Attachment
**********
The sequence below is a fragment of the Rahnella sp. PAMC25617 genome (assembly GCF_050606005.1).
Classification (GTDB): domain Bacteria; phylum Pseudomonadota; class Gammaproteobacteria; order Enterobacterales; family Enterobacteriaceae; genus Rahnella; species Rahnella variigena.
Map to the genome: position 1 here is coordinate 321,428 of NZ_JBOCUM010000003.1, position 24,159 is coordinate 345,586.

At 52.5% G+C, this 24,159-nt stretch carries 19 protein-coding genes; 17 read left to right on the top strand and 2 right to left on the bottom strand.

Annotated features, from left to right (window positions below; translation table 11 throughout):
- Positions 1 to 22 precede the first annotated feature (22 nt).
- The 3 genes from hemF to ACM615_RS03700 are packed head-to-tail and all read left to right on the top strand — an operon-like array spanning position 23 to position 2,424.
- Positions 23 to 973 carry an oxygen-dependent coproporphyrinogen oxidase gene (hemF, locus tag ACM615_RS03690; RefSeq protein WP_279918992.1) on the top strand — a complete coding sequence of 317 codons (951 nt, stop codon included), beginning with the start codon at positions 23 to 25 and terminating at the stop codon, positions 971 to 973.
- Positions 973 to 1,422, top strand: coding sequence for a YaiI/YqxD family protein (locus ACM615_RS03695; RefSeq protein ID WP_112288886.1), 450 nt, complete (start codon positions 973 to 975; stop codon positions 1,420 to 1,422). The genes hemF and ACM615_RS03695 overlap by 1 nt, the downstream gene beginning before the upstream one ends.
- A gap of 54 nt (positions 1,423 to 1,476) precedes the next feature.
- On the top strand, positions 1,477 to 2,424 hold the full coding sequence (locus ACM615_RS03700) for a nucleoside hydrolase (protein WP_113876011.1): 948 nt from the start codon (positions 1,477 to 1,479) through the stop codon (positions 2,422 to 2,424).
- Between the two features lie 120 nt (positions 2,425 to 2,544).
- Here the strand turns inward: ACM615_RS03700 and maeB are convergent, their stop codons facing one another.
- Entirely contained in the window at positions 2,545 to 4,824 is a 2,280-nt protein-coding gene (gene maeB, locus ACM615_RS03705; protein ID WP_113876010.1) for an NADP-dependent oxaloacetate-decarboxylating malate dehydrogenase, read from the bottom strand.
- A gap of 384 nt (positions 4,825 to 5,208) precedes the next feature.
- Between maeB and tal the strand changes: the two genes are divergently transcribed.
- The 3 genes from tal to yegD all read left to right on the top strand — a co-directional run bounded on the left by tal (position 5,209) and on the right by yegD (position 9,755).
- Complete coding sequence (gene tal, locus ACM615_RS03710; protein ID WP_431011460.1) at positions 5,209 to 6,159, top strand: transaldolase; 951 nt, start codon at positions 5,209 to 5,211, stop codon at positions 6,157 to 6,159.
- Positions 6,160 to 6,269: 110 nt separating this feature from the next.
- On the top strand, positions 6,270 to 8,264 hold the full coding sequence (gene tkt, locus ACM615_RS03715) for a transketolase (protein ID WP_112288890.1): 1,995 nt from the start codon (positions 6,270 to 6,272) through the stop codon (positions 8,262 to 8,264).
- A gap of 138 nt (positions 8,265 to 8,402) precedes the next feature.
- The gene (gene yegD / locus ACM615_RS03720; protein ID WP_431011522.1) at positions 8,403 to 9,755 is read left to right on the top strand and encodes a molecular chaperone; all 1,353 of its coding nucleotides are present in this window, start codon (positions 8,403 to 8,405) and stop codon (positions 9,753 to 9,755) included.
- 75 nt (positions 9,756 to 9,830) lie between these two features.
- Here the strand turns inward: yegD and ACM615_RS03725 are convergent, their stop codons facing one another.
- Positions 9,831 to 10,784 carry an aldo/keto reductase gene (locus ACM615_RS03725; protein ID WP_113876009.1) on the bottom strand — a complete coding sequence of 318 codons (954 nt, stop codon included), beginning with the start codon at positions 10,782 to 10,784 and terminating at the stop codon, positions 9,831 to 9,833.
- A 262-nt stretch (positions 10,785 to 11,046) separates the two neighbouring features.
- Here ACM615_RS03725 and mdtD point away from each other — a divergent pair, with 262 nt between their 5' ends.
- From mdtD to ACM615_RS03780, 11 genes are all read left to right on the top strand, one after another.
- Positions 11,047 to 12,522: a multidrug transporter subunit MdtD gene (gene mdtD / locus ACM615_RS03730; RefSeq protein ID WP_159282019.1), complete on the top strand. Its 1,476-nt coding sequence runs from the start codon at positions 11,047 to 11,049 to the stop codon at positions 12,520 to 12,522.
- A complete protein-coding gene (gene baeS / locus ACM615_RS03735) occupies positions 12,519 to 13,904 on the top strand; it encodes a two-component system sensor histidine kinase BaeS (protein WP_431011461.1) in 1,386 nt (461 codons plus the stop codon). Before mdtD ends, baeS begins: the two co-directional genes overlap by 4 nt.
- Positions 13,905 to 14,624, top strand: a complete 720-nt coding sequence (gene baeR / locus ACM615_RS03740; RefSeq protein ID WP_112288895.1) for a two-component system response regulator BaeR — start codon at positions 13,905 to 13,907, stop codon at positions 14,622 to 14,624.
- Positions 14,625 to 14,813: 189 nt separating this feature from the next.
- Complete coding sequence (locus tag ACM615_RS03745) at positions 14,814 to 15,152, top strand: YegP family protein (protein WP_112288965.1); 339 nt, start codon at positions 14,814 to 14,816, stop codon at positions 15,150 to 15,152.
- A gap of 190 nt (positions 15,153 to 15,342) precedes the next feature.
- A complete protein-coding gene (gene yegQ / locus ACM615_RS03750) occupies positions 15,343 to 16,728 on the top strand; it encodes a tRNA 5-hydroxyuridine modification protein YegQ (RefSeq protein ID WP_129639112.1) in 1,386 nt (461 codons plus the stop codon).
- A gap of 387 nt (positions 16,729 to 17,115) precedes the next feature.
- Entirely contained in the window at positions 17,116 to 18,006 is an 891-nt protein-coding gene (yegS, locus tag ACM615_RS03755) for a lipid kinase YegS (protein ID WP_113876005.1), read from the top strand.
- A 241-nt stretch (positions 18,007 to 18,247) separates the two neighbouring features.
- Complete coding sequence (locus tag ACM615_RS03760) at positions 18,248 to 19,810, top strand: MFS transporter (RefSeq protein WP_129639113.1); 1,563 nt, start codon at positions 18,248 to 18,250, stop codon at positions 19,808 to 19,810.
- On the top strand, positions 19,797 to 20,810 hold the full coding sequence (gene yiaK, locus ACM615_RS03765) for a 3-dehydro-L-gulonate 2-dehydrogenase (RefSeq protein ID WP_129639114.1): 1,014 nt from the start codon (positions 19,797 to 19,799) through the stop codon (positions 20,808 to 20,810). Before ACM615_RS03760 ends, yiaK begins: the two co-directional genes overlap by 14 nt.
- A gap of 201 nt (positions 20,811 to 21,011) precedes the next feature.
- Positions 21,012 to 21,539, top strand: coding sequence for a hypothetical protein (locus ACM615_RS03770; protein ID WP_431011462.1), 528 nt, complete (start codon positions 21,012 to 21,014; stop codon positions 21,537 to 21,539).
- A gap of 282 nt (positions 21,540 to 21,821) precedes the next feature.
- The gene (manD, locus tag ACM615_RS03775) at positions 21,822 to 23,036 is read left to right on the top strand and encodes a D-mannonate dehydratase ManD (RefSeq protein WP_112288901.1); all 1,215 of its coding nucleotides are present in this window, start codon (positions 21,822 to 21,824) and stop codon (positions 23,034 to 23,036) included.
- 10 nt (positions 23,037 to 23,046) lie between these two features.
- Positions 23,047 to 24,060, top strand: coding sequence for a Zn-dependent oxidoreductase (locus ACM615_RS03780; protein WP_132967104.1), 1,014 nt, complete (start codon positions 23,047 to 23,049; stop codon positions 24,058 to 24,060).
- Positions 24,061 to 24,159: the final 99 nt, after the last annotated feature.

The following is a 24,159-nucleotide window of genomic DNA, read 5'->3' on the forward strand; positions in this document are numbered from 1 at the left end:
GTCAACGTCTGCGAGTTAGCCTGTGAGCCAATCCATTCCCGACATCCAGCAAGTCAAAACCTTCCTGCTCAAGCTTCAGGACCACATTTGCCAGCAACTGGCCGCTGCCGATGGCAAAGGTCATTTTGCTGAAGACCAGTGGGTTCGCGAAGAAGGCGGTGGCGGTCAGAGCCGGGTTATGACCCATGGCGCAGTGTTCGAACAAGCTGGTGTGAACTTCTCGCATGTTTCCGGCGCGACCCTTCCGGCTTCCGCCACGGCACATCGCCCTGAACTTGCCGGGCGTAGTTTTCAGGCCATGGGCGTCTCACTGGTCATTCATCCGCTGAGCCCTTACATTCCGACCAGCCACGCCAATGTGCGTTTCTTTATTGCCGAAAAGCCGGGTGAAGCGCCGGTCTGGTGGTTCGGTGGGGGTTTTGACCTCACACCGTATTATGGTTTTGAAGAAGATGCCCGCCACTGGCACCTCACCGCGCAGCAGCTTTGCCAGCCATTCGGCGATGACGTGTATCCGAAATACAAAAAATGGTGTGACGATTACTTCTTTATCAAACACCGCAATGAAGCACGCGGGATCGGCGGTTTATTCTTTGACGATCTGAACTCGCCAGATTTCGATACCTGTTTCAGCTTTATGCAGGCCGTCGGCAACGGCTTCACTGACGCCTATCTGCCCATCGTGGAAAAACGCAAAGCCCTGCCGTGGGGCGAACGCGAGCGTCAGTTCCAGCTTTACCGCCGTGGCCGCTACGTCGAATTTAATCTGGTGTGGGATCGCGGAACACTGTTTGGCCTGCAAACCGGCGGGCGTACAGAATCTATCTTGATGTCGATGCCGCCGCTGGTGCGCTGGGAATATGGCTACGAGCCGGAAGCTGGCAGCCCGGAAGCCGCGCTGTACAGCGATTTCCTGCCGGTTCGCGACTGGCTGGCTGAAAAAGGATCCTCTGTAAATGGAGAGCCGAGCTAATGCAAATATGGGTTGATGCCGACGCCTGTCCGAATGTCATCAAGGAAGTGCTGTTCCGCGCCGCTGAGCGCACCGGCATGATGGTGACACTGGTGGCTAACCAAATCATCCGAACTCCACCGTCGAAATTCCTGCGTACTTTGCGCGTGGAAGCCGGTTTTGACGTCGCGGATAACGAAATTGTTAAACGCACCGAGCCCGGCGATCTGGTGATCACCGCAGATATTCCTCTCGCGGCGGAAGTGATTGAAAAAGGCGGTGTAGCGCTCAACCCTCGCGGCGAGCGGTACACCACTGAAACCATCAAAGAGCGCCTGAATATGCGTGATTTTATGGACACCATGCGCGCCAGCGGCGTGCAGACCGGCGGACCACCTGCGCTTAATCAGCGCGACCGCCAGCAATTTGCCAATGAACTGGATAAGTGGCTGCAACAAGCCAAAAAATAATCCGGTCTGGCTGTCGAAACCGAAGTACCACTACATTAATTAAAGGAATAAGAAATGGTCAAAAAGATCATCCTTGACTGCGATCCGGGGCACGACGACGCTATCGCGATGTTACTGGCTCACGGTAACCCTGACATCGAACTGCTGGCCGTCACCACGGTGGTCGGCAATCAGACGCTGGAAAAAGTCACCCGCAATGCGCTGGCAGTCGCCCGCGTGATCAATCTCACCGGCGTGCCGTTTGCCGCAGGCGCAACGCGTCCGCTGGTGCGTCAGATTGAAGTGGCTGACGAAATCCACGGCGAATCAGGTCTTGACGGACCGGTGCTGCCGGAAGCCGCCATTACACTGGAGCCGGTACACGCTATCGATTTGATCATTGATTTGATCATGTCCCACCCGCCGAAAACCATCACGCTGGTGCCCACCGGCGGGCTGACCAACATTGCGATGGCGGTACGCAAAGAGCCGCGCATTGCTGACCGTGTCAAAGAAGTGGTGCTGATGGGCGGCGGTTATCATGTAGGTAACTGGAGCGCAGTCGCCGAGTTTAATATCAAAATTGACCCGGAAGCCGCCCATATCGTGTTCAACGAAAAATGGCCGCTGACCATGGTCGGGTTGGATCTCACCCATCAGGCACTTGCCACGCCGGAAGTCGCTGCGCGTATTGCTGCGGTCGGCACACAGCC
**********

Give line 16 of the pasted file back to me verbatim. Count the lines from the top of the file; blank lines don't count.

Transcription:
- Between maeB and tal the strand changes: the two genes are divergently transcribed.